3. Can increase risk from lost/stolen devices: Since many of the passwordless approaches rely on tying a user to a device if that device is lost or stolen, an attacker may be able to gain access to a plethora of corporate resources via SSO by, for example, spoofing a biometric.
4. Hackers are still a problem: As new authentication tools emerge, hackers are quick to find vulnerabilities in them. From deep fakes to SIM swapping to phishing, hackers find loopholes almost as soon as these password alternatives appear. As these solutions become commonplace, hackers will continue to look for ways to exploit any vulnerabilities, which will only add to the workload of already overburdened security teams. We have already seen biometric databases leaked and hacked, and as cited above, once this data is leaked, you cannot change your face or fingerprints like you can a password.
5. OTP-only solutions have an Achilles heel: There are some products being touted as passwordless which rely on email or SMS-based OTP as a single factor. Given that attackers can and do breach email accounts, and SIM swapping is still not nearly difficult enough, relying on these mechanisms as a passwordless authentication approach for anything more than low security applications is probably asking for trouble.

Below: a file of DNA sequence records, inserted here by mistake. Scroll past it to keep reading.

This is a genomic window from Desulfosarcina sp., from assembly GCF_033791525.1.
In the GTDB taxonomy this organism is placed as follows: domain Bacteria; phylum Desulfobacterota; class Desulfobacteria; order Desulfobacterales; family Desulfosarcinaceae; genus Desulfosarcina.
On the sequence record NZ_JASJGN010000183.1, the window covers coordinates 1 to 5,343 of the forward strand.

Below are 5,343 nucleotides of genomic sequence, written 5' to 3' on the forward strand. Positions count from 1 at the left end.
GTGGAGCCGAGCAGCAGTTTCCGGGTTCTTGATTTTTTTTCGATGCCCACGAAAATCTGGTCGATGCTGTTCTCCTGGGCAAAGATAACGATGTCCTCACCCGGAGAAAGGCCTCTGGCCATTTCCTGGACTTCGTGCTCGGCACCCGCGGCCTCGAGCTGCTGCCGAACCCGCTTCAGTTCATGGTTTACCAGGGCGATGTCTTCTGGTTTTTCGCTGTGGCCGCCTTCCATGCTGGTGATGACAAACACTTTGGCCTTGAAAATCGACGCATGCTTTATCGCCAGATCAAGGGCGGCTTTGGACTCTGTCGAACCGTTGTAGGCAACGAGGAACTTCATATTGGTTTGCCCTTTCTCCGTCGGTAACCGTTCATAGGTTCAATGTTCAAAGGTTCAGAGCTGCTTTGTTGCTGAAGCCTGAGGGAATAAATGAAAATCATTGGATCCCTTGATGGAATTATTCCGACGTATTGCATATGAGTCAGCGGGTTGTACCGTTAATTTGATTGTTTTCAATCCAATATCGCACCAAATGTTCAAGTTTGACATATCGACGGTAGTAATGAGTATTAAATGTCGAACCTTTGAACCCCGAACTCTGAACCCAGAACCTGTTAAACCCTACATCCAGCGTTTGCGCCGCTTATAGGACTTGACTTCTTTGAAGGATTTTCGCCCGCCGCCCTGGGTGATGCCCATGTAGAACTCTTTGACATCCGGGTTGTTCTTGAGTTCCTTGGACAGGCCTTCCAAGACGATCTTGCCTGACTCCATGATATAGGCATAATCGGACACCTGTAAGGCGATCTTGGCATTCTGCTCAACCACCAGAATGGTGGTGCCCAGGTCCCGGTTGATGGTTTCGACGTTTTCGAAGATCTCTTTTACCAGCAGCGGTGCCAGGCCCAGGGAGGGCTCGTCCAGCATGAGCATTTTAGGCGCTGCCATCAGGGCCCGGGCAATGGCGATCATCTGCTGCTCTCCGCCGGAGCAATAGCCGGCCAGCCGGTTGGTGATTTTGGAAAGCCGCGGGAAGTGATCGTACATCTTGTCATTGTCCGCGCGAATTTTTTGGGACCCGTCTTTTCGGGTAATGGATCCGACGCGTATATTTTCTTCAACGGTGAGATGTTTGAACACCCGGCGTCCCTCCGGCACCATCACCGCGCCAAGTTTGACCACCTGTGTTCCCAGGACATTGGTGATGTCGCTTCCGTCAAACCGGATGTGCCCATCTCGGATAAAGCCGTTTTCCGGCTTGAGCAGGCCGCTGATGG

With these challenges, a better strategy for organizations is to adopt a hybrid approach to authentication where passwordless is judiciously introduced to reduce user friction and increase security, while still diligently pursuing techniques and practices that strengthen the passwords, which will invariably continue to underlie these “passwordless” solutions for some time to come.
Remember, the problem with passwords is down to poor password policy adopted by organizations coupled with user behavior rather than the actual password. Therefore, a layered approach to authentication is still the best way for organizations that want a robust, secure, and low-friction process.
Passwordless innovation will continue to emerge, and organizations should explore the different options. However, they need to recognize that passwords will remain a vital part of the authentication mix for the foreseeable future and should still be secured accordingly.